Monday, February 9, 2015

McCommas Bluff Nature Preserve Is Being Ruined

The before and after photos of McCommas Bluff Nature Preserve as they looked April 19, 2014 and February  8, 2015. The devastation is wholesale to a wet meadow area known for spectacular wildflowers.

A Great Trinity Forest Trout Lily in full bloom at McCommas Bluff Preserve February 8, 2015
There is a knoll on the mouth of Elam Creek and the Trinity River which harbors one of only about a hundred known Trout Lily colonies in the State of Texas. Here in McCommas Bluff Preserve through the dappled light of leafless tree branches in the mid winter these harbingers of spring come to life. The colony of trout lilies has flowered here undisturbed for many centuries. Never burdened or destroyed by man.

The wild landscape which some call the Great Trinity Forest, in pockets, appears identical to the way it has always looked. The land that drew Native Americans out of East Texas and on to the edge of the Southern Plains. The land that drew the first European pioneers out of Appalachia to tame the new frontiers of the west. It all sat here, inside what is now the City of Dallas untouched in parts for time immemorial. That is now rapidly changing for the worse.

At the risk of sounding anthropomorphist it almost seems a necessity to humanize a place where no human activity can be seen. The woods here are an old spirit with a feel all it's own. I always tell folks that they need to get down to the Great Trinity Forest and see her before she is gone.

It was among this past year's State Fair of Texas winners that photographs of McCommas Bluff Nature Preserve were seen by two and a half million people. In the Creative Arts Building, just left of the shelves featuring prize winning pickles and jams stood photos of a picturesque wet meadow tucked into the backside of the Trinity.

The wet conditions of meadow areas like this can harbor collections of crayfish, toads and frogs. In spring, the damp soils allow wildflowers to soar to record size. The dominant species in April is Indian Paintbrush. Seen above, judged and displayed at the State Fair as one of the best in the State of Texas for the year is a Hummingbird Moth feeding in the meadow among the paintbrush. Bragging rights belong to the flora and fauna here. The exceptionally friendly moth and the large wildflowers provide an excellent study.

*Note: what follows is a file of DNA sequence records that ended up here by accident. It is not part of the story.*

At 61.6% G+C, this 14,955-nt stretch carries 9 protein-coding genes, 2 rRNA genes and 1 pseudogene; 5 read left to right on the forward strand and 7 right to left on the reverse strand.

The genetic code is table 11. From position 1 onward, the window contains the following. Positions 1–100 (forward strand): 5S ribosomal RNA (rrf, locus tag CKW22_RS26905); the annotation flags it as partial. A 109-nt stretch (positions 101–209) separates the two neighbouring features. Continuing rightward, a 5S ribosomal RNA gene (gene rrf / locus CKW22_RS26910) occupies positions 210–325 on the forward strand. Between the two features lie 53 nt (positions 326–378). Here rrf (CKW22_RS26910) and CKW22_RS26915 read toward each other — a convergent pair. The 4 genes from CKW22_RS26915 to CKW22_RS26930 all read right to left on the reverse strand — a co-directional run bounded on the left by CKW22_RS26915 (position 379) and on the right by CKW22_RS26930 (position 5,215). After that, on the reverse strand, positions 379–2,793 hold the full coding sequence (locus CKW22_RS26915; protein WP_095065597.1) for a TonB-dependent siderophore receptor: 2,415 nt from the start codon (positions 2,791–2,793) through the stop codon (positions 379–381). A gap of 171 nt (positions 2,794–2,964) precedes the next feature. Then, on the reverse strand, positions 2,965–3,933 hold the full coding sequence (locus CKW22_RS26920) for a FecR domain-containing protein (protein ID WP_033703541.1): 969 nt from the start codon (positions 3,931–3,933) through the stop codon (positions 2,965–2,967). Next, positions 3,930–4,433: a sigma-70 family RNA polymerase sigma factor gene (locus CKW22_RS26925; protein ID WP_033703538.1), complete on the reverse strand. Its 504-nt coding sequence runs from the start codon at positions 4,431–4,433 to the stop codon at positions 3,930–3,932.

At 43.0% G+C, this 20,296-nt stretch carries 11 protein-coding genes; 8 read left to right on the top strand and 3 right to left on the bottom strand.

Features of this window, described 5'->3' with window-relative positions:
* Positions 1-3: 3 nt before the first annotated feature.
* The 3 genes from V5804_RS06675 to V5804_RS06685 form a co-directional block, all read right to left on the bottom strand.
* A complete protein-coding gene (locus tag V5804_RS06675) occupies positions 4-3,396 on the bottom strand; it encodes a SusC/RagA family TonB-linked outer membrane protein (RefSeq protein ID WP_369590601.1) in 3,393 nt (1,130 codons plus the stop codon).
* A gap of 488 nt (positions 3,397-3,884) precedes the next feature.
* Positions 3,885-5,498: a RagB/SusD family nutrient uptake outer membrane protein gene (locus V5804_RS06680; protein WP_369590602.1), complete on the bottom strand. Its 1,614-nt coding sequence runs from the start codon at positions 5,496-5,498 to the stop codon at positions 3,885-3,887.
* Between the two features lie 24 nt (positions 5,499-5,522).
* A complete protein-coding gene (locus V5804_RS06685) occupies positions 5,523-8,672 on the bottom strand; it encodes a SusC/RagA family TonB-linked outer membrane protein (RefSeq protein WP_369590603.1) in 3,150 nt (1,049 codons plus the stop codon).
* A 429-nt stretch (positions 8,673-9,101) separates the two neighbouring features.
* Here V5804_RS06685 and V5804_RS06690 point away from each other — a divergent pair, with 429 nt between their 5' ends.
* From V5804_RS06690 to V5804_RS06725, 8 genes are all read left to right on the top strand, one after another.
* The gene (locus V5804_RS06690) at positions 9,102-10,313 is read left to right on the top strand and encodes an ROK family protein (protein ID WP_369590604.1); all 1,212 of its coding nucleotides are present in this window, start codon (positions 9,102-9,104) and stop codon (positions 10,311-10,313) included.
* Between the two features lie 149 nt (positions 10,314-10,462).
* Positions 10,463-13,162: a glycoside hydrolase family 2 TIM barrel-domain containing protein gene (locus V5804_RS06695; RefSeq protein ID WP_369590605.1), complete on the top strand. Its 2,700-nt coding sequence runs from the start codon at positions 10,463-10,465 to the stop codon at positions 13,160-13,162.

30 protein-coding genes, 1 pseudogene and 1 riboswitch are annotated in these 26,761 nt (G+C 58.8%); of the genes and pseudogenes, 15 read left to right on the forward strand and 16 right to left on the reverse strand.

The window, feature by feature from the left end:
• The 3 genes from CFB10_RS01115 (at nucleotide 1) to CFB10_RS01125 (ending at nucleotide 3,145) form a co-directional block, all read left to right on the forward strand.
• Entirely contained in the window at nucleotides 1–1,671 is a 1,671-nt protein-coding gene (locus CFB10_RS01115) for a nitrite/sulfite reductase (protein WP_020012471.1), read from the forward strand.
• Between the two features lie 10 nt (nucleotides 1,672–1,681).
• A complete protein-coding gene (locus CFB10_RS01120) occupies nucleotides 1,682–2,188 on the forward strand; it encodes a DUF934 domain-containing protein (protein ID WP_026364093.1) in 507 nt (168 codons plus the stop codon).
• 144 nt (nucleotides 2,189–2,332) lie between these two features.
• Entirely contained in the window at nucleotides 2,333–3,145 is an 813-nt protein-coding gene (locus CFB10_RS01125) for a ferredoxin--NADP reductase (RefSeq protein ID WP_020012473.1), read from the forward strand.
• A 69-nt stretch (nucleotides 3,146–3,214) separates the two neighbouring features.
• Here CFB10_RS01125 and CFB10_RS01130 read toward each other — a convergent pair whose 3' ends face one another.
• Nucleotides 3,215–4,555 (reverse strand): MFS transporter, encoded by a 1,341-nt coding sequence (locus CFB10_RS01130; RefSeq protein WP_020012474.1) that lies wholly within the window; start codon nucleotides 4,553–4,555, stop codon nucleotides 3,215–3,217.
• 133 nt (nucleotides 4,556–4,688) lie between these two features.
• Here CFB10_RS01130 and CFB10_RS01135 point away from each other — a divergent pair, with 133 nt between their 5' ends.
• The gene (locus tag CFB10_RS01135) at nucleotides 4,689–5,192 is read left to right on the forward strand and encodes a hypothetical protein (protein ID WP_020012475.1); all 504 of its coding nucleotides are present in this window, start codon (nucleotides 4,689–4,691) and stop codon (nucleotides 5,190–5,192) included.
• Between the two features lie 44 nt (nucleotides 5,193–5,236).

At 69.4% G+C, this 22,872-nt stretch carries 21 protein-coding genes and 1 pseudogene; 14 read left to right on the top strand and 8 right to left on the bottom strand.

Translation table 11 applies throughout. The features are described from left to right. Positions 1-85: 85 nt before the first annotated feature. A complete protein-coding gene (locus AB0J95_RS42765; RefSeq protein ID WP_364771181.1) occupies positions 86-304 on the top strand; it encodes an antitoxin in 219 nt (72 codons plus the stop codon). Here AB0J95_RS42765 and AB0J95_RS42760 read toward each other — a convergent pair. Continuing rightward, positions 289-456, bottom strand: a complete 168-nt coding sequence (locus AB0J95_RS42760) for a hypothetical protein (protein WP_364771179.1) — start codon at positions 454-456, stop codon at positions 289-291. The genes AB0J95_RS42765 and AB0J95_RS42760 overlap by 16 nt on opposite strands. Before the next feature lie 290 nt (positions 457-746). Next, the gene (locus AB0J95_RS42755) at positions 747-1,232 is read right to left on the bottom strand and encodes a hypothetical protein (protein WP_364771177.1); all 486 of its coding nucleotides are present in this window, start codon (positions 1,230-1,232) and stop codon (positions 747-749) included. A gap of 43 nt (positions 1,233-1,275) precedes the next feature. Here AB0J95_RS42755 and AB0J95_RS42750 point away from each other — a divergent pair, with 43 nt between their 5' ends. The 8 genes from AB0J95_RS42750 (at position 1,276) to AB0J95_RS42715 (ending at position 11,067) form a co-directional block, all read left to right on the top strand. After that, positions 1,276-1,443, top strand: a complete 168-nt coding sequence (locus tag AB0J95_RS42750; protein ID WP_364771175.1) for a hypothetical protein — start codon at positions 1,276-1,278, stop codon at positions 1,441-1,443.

Even the oft avoided Prickly Pear Cactus in McCommas Bluff Preserve can pull of stunning displays of flower color. A remarkable display and showcase of Texas plants within a five minute walk of the Trinity River Audubon Center.

Here are the coordinates for the spot McCommas Bluff Preserve

Here is how it looked Saturday April 19, 2014 when the meadow was in full bloom. It was also the visit in which the photo of the Hummingbird Moth was taken. This photo is looking west. The far treeline with the largest trees is Elam Creek which separates McCommas Bluff Nature Preserve from the Trinity River Audubon Center. The area from which those winning State Fair photos were born....

The same spot Sunday February 8, 2015


This is unacceptable.

Not just damaged but destroyed in an absolute sense that the change is forever permanent. The area is still damp but is now an absolute rutted mess of mud.

It would only be fair to recapitulate the points of the last land management incident involving the Great Trinity Forest. The clearcutting of public lands, the misuse of Waters of the United States, the draining of a pond, the killing of wildlife in said pond. The seemingly complete indifference of those responsible. In the undulant course of trying to educate those in local government the rough hewn guidelines of land stewardship, I feel as though it has been an absolute and immoral failure on my part.
The wide open gate at the end of Fairport Road on Sunday February 8, 2015 which is supposed to be locked 24/7

How and why this happened is not my place to guess. As with past incidents, it takes a lot of cooks in the kitchen to allow these events to transpire.
Down the hill and on a sewer easement it is easy to pick up and follow the bladed vehicle trail